Taking a leaf from Bill Clinton's playbook

When Bill Clinton was elected and before he was inaugurated, he convened a group of experts to meet in Arkansas and plan how to deal with the "stupid economy" he'd campaigned against. He wanted to hit the floor running, and the meeting, televised to the public, projected his intention to act on his promises made during the campaign. He was a working president before he was actually the president; the opposite of a lame duck, he was a charged-up horse out of the gate.

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President Obama should follow that good idea with a version of his own. He should note the “Fix the Debt” remarks of the 80 business executives who spoke out last week calling for deficit reduction by way of balanced reforms that cut costs and raised revenues. The Senate's bipartisan Gang of Eight, the Bowles-Simpson advocates and the recent Special Congressional Committee members all indicated there is bipartisan support for smart, balanced financial reform.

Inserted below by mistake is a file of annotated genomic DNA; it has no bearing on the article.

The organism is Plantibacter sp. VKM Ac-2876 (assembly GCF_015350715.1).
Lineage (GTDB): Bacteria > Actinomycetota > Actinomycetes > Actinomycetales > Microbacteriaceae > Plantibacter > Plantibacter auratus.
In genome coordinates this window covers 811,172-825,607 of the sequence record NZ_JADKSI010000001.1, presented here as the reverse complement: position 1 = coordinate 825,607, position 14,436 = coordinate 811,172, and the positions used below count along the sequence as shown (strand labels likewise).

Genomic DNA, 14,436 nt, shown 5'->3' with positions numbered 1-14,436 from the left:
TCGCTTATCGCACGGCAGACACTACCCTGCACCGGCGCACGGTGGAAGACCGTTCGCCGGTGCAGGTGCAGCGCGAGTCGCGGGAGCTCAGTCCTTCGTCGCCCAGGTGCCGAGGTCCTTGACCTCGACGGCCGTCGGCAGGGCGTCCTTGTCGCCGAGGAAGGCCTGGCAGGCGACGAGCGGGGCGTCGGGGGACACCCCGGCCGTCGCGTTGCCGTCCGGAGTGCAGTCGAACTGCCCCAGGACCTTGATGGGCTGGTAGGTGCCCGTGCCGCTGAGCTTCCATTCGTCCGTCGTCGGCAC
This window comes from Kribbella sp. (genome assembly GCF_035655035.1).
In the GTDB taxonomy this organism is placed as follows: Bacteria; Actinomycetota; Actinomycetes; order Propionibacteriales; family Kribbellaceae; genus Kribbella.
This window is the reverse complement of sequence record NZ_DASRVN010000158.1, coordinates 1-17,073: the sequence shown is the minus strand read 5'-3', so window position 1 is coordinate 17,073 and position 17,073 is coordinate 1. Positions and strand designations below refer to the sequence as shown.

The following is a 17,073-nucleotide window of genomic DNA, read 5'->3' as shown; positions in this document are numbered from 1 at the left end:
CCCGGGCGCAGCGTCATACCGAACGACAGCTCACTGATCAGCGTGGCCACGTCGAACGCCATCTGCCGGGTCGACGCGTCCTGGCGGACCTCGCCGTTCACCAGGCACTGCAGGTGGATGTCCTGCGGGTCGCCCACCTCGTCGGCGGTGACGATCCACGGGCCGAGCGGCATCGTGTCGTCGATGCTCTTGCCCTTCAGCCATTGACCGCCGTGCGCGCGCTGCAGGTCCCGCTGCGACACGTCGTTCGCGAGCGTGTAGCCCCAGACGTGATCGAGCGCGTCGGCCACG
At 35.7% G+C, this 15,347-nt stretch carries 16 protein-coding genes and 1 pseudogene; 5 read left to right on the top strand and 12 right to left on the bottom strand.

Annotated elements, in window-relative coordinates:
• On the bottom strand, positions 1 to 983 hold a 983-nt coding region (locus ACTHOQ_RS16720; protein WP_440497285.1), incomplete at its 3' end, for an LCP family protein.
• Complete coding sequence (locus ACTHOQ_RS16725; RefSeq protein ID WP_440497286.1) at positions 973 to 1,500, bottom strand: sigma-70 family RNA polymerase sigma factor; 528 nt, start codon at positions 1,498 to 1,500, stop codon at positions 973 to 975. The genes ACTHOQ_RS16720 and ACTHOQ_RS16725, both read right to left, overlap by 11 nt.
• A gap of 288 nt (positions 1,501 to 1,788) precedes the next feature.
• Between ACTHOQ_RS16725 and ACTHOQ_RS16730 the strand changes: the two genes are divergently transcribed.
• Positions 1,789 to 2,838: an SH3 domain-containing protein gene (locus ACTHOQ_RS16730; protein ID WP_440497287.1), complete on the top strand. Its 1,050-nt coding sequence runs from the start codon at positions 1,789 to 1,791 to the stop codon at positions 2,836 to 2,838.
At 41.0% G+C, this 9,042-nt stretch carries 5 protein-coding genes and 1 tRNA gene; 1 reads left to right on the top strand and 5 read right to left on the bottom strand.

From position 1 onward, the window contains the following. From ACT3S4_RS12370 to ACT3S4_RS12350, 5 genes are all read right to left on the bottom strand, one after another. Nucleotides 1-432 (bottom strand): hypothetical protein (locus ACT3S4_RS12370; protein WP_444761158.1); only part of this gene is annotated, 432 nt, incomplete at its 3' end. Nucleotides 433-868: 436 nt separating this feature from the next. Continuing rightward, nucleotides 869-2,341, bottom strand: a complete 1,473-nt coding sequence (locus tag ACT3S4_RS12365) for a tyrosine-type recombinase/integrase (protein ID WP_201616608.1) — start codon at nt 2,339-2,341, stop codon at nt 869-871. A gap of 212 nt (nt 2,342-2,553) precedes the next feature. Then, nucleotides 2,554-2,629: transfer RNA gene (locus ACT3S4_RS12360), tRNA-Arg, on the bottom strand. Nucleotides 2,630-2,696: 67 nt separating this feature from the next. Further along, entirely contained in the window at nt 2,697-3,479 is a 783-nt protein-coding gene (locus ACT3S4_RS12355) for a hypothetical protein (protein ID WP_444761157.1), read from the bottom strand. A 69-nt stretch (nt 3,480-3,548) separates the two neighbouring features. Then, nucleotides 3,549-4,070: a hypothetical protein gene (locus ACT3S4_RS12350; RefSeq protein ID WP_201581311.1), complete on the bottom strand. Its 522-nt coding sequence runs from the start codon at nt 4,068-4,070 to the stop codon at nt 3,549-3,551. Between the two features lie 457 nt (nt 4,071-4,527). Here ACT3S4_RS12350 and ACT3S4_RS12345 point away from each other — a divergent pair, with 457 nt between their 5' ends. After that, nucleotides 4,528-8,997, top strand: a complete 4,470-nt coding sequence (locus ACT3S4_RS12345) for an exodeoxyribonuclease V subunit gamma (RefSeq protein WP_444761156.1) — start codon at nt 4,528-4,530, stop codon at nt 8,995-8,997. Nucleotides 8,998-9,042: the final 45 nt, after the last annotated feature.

The president should call these groups together NOW, to meet with presidential support immediately after the election. It would show he is a man of action, bipartisan instincts and, win or lose, it would put the nation on the road for needed reform. It would be hard for Romney to sidestep such a meeting's report if he were to be elected, and it would jump-start the president's post-election work if he were reelected.


Ronald Goldfarb is a Washington, D.C.- and Miami-based attorney, author and literary agent.